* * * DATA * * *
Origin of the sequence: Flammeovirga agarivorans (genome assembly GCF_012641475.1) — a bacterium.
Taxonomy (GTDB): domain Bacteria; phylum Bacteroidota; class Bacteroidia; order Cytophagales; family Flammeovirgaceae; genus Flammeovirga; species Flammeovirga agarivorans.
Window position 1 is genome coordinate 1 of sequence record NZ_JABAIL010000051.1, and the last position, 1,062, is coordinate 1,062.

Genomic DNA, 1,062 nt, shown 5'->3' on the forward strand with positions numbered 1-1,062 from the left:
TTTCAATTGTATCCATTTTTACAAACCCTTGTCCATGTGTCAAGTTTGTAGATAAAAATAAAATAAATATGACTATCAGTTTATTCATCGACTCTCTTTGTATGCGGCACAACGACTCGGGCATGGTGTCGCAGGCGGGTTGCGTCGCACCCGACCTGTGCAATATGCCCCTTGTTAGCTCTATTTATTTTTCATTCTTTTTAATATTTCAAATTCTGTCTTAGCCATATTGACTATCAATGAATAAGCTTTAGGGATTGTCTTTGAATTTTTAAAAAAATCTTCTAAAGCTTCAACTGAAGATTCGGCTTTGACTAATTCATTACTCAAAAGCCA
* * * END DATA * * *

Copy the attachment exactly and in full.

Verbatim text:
Origin of the sequence: Flammeovirga agarivorans (genome assembly GCF_012641475.1) — a bacterium.
Taxonomy (GTDB): domain Bacteria; phylum Bacteroidota; class Bacteroidia; order Cytophagales; family Flammeovirgaceae; genus Flammeovirga; species Flammeovirga agarivorans.
Window position 1 is genome coordinate 1 of sequence record NZ_JABAIL010000051.1, and the last position, 1,062, is coordinate 1,062.

Genomic DNA, 1,062 nt, shown 5'->3' on the forward strand with positions numbered 1-1,062 from the left:
TTTCAATTGTATCCATTTTTACAAACCCTTGTCCATGTGTCAAGTTTGTAGATAAAAATAAAATAAATATGACTATCAGTTTATTCATCGACTCTCTTTGTATGCGGCACAACGACTCGGGCATGGTGTCGCAGGCGGGTTGCGTCGCACCCGACCTGTGCAATATGCCCCTTGTTAGCTCTATTTATTTTTCATTCTTTTTAATATTTCAAATTCTGTCTTAGCCATATTGACTATCAATGAATAAGCTTTAGGGATTGTCTTTGAATTTTTAAAAAAATCTTCTAAAGCTTCAACTGAAGATTCGGCTTTGACTAATTCATTACTCAAAAGCCA